• Posterior Subcapsular CataractsBegins at the back of the lens (posterior pole) & spreads to the periphery or edges of the lens.It can be developed when:Part of the eye are chronically inflamed.Heavy use of some medications (steroids).Affects vision more than other types of cataracts because the light converges at the back of the lens.Anything constrict the pupils (bright light) makes it very difficult for people with this type of cataract to see.Dilating drops useful in this type by keeping the pupils large and thus allow more light into the eye.

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  • Immature Cataract Lens is partially opaqueTwo morphological forms are seen:Cuneiform Cataract:Wedge shaped opacities in the peripheral cortex and progress towards the nucleus.Vision is worse in low ambient illumination when the pupil is dilated.

    Cupuliform Cataract:A disc or saucer shaped opacities beneath the posterior capsule.Vision is worse in bright ambient illumination when the pupil is constricted.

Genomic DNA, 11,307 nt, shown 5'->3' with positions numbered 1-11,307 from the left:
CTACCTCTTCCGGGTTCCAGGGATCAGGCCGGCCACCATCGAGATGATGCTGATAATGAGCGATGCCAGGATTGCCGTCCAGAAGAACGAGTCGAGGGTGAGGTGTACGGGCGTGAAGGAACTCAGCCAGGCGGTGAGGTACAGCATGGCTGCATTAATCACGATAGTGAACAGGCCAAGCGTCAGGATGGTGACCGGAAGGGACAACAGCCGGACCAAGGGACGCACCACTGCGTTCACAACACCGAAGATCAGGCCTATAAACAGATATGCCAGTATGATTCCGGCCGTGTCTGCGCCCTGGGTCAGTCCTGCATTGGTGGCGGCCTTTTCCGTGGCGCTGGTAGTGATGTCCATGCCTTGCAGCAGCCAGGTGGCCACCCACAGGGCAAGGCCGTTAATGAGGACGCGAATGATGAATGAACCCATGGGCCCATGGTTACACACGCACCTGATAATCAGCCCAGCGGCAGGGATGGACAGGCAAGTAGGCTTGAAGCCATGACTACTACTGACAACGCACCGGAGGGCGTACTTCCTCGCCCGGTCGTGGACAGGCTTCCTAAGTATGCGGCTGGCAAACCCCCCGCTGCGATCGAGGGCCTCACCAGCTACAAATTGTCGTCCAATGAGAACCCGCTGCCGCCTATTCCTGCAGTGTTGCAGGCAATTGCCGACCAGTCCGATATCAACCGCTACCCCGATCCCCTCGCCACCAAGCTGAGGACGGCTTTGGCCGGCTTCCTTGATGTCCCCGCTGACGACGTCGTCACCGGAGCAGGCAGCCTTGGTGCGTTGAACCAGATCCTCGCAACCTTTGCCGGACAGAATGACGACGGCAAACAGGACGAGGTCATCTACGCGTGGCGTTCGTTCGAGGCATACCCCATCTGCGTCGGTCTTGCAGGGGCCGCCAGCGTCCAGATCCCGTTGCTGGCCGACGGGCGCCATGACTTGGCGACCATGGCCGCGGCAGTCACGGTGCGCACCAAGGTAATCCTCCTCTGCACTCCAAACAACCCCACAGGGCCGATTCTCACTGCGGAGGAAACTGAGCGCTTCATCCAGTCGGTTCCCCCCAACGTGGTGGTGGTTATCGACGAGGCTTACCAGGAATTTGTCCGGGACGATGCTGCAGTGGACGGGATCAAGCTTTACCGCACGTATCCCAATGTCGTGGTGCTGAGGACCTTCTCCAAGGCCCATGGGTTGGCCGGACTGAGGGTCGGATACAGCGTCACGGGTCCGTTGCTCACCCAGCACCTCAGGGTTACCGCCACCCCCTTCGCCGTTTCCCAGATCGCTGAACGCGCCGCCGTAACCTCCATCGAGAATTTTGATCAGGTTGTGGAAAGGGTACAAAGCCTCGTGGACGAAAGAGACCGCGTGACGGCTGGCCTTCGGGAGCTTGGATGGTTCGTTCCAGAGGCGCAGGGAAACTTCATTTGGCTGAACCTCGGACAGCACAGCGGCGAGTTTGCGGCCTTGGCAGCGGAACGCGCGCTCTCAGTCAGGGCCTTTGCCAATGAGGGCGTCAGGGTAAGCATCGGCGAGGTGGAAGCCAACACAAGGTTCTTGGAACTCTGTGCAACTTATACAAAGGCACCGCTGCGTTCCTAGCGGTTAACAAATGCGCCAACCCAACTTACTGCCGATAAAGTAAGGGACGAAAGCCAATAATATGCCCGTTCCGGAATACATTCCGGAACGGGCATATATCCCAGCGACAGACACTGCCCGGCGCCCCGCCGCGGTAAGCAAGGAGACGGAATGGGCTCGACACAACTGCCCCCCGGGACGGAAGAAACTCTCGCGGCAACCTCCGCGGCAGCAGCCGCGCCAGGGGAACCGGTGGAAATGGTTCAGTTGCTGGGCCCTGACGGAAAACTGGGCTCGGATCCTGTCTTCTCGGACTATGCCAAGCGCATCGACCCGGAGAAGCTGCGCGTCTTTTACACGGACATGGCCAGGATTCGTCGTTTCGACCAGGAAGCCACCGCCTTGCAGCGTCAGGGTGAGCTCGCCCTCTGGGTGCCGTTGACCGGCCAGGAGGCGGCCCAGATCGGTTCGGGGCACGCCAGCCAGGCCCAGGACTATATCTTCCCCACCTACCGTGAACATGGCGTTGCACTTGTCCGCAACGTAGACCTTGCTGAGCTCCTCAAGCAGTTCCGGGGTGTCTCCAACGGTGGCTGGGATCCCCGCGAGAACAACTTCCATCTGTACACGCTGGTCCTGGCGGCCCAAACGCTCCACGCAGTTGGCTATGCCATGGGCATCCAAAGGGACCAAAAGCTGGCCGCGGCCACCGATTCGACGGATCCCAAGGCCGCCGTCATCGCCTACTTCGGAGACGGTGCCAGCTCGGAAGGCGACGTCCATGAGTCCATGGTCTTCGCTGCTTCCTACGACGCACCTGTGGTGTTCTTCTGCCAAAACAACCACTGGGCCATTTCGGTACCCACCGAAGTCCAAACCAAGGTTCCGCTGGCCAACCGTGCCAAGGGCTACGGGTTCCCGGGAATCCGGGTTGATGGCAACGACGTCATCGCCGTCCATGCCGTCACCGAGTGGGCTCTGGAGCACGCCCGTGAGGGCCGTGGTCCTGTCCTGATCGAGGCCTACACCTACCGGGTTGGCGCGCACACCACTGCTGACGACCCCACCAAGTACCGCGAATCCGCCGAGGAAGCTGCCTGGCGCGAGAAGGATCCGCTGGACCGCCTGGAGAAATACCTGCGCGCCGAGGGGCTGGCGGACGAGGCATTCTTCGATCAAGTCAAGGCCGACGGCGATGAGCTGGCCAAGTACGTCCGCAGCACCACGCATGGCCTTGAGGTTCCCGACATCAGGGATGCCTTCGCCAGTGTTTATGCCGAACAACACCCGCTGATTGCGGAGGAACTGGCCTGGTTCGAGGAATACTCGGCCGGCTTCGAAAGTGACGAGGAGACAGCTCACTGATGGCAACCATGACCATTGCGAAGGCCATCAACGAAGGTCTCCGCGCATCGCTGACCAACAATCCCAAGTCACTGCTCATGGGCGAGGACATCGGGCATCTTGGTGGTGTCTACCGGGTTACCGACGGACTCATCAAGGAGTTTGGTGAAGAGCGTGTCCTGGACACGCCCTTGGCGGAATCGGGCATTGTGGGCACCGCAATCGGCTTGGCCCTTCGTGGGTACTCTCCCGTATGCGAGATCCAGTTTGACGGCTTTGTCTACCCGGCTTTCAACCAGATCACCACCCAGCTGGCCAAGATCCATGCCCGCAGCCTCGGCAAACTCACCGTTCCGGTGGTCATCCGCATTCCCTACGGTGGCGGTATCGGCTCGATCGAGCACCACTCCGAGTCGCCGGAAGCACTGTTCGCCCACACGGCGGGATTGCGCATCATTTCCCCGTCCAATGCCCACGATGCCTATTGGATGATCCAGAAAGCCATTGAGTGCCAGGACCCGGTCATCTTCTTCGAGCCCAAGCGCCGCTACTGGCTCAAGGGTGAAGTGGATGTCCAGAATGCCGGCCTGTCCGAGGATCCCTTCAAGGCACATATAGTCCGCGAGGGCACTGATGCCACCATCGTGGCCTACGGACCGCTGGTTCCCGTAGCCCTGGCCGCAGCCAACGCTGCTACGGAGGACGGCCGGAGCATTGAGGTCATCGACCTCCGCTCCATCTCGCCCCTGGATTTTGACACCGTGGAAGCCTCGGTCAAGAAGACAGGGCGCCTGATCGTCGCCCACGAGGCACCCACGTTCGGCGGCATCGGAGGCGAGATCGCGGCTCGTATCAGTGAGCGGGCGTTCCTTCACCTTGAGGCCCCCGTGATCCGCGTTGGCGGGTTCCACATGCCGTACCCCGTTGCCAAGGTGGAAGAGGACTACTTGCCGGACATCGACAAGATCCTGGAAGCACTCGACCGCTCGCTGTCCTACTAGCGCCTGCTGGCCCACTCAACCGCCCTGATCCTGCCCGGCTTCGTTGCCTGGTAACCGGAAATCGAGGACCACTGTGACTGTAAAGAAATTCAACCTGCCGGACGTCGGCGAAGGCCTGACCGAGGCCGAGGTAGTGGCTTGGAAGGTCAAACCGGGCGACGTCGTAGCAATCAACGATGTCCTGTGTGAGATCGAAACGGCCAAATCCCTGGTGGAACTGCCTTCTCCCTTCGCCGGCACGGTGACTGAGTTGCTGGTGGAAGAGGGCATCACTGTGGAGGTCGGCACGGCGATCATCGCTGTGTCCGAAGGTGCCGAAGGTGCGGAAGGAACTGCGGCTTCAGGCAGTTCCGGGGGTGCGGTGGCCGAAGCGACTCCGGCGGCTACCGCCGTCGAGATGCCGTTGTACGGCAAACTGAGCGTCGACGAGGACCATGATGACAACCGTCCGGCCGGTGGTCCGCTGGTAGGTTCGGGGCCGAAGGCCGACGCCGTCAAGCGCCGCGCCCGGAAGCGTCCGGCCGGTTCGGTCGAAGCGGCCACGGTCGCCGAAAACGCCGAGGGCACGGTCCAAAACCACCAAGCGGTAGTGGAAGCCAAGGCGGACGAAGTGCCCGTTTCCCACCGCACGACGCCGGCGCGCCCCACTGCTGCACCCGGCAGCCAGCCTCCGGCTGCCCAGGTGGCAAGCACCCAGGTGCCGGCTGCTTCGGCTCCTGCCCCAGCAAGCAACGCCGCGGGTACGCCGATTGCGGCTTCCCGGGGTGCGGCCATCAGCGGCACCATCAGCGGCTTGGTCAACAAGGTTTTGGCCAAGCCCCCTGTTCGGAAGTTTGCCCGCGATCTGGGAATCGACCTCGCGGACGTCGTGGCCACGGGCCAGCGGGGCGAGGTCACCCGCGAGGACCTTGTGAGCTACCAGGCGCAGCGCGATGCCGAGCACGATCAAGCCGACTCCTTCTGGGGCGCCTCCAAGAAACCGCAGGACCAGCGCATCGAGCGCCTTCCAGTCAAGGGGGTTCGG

Lens appears grayish white in color.Iris shadow can be seen on the opacity with oblique illumination.

  • Mature Cataract Lens is completely opaque.Vision reduced to just perception of lightIris shadow is not seenLens appears pearly white

    Right eye mature cataract, with obvious white opacity at the centre of pupil

  • Hypermature CataractShrunken and wrinkled anterior capsule due to leakage of water out of the lense.

    This may take any of two forms:

    Liquefactive/Morgagnian TypeSclerotic Cataract

  • Liquefactive/Morgagnian TypeCortex undergoes auto-lytic liquefaction and turns uniformly milky white.The nucleus loses support and settles to the bottom.